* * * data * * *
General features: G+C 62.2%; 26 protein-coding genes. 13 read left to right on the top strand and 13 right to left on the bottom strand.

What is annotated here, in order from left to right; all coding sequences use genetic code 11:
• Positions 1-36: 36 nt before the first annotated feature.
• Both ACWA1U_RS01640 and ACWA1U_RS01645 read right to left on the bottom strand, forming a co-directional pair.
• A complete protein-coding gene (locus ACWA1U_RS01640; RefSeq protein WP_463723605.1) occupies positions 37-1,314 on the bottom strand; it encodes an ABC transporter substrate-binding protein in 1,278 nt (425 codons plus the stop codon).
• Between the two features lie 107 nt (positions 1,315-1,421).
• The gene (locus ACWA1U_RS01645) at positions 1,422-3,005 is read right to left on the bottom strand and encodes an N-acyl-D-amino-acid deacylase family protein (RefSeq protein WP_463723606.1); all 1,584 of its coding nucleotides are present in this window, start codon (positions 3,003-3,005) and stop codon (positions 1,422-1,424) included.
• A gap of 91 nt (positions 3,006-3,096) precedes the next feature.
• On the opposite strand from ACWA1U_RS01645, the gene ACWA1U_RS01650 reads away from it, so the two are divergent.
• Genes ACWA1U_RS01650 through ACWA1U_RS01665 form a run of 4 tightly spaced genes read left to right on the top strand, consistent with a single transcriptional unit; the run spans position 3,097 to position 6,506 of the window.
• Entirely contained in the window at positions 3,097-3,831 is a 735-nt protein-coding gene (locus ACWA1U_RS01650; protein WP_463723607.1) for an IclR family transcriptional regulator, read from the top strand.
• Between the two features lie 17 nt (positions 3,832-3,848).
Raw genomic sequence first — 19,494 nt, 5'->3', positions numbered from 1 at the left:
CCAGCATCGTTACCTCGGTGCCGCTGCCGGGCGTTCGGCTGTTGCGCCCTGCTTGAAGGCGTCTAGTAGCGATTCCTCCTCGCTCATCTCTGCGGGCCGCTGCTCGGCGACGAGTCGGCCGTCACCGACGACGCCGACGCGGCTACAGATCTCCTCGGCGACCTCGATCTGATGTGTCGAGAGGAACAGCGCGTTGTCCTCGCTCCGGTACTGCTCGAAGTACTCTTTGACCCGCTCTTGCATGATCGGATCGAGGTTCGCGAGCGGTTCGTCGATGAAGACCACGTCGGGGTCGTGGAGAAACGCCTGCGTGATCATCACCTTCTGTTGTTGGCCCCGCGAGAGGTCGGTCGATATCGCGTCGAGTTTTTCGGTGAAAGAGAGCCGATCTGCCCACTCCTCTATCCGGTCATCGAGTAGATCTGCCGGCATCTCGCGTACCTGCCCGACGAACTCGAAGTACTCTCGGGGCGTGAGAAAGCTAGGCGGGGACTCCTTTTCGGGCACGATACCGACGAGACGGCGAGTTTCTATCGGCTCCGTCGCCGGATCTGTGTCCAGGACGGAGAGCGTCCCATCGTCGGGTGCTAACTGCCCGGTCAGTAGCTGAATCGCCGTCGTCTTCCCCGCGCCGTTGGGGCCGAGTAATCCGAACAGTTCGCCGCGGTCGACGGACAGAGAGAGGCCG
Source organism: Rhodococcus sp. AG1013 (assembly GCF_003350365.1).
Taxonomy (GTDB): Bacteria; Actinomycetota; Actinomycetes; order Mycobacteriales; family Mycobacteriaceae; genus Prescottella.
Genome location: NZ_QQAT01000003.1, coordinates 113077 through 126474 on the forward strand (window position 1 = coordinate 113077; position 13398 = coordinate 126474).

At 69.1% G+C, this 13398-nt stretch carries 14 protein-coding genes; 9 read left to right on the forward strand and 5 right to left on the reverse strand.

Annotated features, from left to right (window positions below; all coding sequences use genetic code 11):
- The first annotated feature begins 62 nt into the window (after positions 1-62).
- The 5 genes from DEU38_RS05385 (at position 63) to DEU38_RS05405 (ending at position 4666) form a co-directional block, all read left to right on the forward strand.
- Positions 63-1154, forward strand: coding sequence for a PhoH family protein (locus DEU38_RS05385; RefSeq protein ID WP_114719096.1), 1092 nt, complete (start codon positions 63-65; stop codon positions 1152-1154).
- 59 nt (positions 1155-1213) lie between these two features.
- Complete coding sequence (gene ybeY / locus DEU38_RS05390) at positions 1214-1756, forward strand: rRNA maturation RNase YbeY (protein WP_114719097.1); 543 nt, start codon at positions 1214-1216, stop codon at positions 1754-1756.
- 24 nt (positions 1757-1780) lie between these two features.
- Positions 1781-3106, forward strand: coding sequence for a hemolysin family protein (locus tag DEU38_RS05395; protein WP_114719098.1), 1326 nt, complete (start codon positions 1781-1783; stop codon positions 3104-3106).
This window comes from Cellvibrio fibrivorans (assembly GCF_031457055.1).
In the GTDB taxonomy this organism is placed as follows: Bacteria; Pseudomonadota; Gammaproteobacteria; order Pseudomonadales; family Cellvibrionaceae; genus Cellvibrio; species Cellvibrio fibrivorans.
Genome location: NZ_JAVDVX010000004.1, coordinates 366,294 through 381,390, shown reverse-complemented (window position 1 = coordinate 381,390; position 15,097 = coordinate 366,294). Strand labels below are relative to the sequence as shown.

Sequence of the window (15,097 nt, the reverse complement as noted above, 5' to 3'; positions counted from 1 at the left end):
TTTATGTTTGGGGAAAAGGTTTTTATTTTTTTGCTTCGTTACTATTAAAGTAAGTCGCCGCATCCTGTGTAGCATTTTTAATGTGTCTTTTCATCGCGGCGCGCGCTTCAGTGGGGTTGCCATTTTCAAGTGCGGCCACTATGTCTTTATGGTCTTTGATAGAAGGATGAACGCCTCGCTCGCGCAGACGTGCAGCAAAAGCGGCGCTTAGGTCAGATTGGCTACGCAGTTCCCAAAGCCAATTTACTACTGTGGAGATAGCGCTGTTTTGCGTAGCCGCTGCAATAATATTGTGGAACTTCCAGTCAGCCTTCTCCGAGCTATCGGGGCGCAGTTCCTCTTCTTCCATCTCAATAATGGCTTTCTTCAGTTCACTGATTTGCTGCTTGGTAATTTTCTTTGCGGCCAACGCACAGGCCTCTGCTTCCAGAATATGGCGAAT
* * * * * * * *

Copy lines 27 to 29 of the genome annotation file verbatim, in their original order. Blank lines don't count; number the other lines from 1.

This window comes from Cellvibrio fibrivorans (assembly GCF_031457055.1).
In the GTDB taxonomy this organism is placed as follows: Bacteria; Pseudomonadota; Gammaproteobacteria; order Pseudomonadales; family Cellvibrionaceae; genus Cellvibrio; species Cellvibrio fibrivorans.
Genome location: NZ_JAVDVX010000004.1, coordinates 366,294 through 381,390, shown reverse-complemented (window position 1 = coordinate 381,390; position 15,097 = coordinate 366,294). Strand labels below are relative to the sequence as shown.